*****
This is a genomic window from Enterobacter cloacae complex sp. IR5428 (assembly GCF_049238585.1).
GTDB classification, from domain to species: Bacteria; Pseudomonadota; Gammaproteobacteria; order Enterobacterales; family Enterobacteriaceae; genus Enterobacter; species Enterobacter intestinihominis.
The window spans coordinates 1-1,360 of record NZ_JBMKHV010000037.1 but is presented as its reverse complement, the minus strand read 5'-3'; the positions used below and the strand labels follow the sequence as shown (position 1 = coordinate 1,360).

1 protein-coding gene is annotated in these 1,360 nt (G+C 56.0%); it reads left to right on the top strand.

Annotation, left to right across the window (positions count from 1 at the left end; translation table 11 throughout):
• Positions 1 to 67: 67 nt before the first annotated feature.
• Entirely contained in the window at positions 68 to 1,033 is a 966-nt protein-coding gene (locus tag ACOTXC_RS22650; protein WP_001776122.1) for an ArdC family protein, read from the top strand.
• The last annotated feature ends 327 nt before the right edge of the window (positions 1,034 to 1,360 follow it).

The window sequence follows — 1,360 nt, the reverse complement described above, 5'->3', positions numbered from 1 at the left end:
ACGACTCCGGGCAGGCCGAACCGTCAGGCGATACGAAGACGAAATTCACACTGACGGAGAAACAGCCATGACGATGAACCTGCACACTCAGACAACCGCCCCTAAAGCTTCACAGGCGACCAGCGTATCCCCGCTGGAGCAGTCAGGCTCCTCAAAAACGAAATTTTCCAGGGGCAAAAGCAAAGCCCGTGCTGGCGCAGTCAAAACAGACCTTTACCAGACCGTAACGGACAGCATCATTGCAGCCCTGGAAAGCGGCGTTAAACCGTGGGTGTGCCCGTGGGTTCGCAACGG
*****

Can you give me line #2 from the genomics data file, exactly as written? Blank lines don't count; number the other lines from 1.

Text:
GTDB classification, from domain to species: Bacteria; Pseudomonadota; Gammaproteobacteria; order Enterobacterales; family Enterobacteriaceae; genus Enterobacter; species Enterobacter intestinihominis.